I hope you’ll allow me some leeway in beginning this particular entry of our California diary. It’s about hotel breakfasts. And while it’s a bit of a stretch for today, I’m also setting something up for the future… for these San Francisco diary entries… and for our group. Today, you get a start revolving around ham and cheese omelets. Later, when we get to Wednesday… Thursday… Friday… Saturday, you’ll get to compare it against the Pancake Nazi… Mike’s food affair… IHOP and the senior citizen discount… and Mike not even having a chance to say goodbye.

It’s worth it.

(I promise.)

I’m not necessarily one to love or hate free hotel breakfasts. If you’re only staying at a hotel for a night or two… they’re usually pretty good, all factors considered. And it almost always beats packing yourself into the car and moving along to the nearest drive thru.

Muffins… maybe a honey bun… some juice and coffee. Good stuff. Or… maybe… just maybe… you find a place that offers hot cereal or the use of a toaster. Toss in a sippy-cup-cover so you can bring your hot chocolate or coffee on the road, and all is good. (Nirvana? Places with waffle-makers.)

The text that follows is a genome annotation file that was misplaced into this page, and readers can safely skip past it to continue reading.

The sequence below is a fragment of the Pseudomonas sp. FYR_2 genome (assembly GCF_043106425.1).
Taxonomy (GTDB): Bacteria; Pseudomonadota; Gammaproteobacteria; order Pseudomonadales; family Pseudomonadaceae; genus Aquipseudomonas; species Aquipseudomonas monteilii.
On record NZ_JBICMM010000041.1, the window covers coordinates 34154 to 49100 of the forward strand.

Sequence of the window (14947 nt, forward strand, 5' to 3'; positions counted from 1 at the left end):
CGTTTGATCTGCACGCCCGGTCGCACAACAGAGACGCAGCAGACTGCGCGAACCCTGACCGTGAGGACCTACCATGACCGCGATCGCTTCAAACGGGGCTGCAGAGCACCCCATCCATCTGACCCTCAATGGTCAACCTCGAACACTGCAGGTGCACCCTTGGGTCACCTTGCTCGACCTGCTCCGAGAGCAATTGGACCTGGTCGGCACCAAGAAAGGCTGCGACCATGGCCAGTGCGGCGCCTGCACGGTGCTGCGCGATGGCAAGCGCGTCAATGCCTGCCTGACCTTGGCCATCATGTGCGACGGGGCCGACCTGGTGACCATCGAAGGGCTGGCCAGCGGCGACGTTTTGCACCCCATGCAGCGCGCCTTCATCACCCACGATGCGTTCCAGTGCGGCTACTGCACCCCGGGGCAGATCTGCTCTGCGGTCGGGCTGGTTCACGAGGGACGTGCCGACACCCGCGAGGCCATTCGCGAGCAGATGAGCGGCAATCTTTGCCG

If you’re staying in the same place on a longer trip, they offer you a great option that repeats the gift-giving morning after morning. Especially for families. Getting the young kids dressed is taxing enough… eating in the room is cheaper than any local place on tourist boulevard, but thanks to the young ones you’re drained before you even open the door to leave.